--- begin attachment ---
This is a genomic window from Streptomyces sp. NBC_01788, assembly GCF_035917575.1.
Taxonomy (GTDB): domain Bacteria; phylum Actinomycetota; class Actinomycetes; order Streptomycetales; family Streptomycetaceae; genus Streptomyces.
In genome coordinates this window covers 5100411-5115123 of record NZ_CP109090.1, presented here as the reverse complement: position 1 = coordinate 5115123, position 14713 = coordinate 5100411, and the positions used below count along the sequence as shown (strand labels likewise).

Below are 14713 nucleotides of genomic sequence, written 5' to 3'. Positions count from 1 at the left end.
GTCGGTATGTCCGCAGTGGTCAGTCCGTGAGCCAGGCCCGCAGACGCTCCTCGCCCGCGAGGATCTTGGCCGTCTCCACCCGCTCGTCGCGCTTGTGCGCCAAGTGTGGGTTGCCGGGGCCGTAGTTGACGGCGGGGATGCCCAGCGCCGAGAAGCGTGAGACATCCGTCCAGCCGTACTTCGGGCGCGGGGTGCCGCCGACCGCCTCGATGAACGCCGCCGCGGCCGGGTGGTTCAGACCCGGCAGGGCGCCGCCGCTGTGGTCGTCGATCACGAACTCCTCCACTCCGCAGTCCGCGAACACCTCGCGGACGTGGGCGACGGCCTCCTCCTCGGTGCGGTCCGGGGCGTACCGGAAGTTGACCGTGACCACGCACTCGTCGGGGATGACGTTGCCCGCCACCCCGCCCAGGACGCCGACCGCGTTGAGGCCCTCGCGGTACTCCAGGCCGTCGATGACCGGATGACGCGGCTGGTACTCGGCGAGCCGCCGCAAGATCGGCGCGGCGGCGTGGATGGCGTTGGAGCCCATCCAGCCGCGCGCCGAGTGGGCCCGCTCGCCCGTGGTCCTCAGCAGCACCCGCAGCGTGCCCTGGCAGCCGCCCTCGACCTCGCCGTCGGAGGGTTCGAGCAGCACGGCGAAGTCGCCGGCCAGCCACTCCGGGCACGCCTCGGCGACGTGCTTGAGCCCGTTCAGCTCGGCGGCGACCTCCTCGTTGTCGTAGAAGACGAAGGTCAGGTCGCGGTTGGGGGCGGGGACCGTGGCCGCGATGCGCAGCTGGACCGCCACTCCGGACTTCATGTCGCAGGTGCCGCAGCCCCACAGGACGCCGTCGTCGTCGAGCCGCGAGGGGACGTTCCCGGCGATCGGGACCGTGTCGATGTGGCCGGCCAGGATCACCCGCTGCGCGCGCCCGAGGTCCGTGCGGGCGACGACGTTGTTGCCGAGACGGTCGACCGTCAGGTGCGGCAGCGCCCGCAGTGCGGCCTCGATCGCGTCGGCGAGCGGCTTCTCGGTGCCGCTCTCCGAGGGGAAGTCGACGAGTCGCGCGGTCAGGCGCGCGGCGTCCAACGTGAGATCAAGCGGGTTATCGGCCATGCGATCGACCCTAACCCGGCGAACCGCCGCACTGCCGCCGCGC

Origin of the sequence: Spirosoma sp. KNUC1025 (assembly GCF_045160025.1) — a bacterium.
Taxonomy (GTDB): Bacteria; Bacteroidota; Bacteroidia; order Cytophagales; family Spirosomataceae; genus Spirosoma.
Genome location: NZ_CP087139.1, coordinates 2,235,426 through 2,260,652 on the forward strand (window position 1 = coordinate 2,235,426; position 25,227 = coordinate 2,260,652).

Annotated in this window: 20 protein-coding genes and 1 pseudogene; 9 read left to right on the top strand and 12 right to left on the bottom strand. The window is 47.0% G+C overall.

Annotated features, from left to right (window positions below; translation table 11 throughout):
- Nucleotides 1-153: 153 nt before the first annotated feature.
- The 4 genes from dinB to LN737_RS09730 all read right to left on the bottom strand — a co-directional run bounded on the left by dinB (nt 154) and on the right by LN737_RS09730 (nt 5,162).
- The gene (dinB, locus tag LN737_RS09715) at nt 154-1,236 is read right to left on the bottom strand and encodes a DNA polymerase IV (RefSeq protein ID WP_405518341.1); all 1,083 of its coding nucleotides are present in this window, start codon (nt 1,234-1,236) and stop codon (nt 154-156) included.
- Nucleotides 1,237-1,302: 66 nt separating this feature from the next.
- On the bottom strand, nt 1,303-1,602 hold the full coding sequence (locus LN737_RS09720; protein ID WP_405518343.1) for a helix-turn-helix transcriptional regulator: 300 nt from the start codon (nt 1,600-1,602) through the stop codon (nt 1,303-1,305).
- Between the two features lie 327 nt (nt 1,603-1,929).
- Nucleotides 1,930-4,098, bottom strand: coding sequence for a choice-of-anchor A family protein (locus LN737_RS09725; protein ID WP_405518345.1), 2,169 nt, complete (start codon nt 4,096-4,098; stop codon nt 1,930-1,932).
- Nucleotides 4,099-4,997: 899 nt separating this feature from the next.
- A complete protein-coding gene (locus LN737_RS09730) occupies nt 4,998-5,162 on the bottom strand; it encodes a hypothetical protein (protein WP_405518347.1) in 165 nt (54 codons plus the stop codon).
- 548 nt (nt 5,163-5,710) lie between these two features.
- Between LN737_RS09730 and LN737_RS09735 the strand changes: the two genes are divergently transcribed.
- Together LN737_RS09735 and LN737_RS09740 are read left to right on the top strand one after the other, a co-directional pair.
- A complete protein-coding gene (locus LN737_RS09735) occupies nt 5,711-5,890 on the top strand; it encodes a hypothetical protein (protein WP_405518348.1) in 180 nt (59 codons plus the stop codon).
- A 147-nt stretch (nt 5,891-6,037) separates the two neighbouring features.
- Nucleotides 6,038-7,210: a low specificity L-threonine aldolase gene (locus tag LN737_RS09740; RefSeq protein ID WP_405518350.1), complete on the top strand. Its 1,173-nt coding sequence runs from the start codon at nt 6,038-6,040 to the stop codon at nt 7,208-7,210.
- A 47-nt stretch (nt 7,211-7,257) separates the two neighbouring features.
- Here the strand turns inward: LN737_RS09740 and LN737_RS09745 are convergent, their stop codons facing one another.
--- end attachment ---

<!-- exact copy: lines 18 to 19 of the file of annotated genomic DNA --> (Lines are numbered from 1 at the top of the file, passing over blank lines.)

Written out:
- Nucleotides 4,099-4,997: 899 nt separating this feature from the next.
- A complete protein-coding gene (locus LN737_RS09730) occupies nt 4,998-5,162 on the bottom strand; it encodes a hypothetical protein (protein WP_405518347.1) in 165 nt (54 codons plus the stop codon).